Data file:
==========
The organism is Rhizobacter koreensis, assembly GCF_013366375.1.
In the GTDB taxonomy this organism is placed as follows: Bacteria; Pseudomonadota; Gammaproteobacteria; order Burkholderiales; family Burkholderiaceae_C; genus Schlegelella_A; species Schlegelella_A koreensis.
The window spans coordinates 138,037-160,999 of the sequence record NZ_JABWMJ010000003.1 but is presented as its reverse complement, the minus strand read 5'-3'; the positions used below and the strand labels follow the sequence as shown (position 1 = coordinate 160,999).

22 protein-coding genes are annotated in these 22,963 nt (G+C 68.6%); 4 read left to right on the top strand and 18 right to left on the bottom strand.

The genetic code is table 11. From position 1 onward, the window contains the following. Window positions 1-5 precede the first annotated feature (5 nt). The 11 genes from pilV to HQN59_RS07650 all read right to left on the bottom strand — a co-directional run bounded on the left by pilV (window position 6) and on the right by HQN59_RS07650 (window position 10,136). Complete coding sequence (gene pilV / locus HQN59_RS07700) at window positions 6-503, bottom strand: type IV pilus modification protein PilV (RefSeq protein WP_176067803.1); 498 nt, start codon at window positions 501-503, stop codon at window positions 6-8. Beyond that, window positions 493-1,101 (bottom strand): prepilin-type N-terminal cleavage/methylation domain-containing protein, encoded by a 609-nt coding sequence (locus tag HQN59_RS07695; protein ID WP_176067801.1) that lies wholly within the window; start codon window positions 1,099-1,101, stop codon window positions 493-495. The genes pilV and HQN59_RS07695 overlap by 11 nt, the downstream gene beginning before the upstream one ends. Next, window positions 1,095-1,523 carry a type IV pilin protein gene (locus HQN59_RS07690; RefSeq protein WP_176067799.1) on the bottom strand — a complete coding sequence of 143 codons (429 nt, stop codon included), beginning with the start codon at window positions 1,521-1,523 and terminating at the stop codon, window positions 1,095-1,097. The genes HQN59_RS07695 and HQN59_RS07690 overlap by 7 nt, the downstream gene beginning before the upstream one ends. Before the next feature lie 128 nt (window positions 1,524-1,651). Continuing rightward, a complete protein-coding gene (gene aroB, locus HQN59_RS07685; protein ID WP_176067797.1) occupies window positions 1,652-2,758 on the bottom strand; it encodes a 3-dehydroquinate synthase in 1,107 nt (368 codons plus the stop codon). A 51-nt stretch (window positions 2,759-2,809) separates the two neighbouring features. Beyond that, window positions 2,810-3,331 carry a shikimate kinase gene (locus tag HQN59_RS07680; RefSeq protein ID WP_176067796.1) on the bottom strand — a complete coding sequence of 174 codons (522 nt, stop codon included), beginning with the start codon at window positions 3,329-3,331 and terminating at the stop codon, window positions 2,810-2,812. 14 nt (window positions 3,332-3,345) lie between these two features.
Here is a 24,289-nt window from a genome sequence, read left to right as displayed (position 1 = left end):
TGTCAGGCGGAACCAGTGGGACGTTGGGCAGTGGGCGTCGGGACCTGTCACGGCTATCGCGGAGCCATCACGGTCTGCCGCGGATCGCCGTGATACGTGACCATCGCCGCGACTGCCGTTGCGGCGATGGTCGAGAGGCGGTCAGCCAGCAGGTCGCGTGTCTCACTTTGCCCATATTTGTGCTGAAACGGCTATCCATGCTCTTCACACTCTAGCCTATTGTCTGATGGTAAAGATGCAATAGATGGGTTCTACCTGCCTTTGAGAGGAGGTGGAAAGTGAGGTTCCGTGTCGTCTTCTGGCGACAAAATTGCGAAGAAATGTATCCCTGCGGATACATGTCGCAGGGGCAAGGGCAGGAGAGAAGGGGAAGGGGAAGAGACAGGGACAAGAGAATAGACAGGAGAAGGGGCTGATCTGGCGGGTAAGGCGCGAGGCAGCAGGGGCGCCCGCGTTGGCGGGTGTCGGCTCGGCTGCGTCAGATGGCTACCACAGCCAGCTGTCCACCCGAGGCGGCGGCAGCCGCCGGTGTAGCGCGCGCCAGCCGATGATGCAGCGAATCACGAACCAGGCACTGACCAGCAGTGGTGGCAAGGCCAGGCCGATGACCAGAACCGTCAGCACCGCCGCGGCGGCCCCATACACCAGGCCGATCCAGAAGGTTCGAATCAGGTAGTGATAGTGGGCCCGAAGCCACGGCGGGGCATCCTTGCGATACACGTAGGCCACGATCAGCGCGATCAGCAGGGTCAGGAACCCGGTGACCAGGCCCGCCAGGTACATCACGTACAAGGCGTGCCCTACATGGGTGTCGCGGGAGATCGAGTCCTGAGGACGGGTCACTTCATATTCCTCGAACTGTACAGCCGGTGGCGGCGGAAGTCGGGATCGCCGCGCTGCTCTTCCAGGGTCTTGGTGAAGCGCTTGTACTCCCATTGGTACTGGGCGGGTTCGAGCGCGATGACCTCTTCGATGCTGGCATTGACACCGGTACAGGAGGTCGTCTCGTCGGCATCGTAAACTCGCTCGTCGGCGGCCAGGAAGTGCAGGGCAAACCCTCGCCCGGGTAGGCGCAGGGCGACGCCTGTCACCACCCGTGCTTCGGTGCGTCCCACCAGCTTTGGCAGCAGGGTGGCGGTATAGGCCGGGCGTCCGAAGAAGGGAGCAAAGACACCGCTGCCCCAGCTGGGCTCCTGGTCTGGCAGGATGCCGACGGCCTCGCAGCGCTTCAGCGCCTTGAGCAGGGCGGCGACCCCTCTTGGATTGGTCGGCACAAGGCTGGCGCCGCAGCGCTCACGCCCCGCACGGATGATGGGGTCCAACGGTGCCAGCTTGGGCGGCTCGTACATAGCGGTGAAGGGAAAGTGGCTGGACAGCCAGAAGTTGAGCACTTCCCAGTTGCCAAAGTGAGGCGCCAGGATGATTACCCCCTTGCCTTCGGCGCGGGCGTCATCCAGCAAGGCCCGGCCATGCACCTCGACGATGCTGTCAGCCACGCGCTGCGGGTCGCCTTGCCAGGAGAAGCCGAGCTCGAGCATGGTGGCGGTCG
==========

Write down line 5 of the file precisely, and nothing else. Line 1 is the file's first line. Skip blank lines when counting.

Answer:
The genetic code is table 11. From position 1 onward, the window contains the following. Window positions 1-5 precede the first annotated feature (5 nt). The 11 genes from pilV to HQN59_RS07650 all read right to left on the bottom strand — a co-directional run bounded on the left by pilV (window position 6) and on the right by HQN59_RS07650 (window position 10,136). Complete coding sequence (gene pilV / locus HQN59_RS07700) at window positions 6-503, bottom strand: type IV pilus modification protein PilV (RefSeq protein WP_176067803.1); 498 nt, start codon at window positions 501-503, stop codon at window positions 6-8. Beyond that, window positions 493-1,101 (bottom strand): prepilin-type N-terminal cleavage/methylation domain-containing protein, encoded by a 609-nt coding sequence (locus tag HQN59_RS07695; protein ID WP_176067801.1) that lies wholly within the window; start codon window positions 1,099-1,101, stop codon window positions 493-495. The genes pilV and HQN59_RS07695 overlap by 11 nt, the downstream gene beginning before the upstream one ends. Next, window positions 1,095-1,523 carry a type IV pilin protein gene (locus HQN59_RS07690; RefSeq protein WP_176067799.1) on the bottom strand — a complete coding sequence of 143 codons (429 nt, stop codon included), beginning with the start codon at window positions 1,521-1,523 and terminating at the stop codon, window positions 1,095-1,097. The genes HQN59_RS07695 and HQN59_RS07690 overlap by 7 nt, the downstream gene beginning before the upstream one ends. Before the next feature lie 128 nt (window positions 1,524-1,651). Continuing rightward, a complete protein-coding gene (gene aroB, locus HQN59_RS07685; protein ID WP_176067797.1) occupies window positions 1,652-2,758 on the bottom strand; it encodes a 3-dehydroquinate synthase in 1,107 nt (368 codons plus the stop codon). A 51-nt stretch (window positions 2,759-2,809) separates the two neighbouring features. Beyond that, window positions 2,810-3,331 carry a shikimate kinase gene (locus tag HQN59_RS07680; RefSeq protein ID WP_176067796.1) on the bottom strand — a complete coding sequence of 174 codons (522 nt, stop codon included), beginning with the start codon at window positions 3,329-3,331 and terminating at the stop codon, window positions 2,810-2,812. 14 nt (window positions 3,332-3,345) lie between these two features.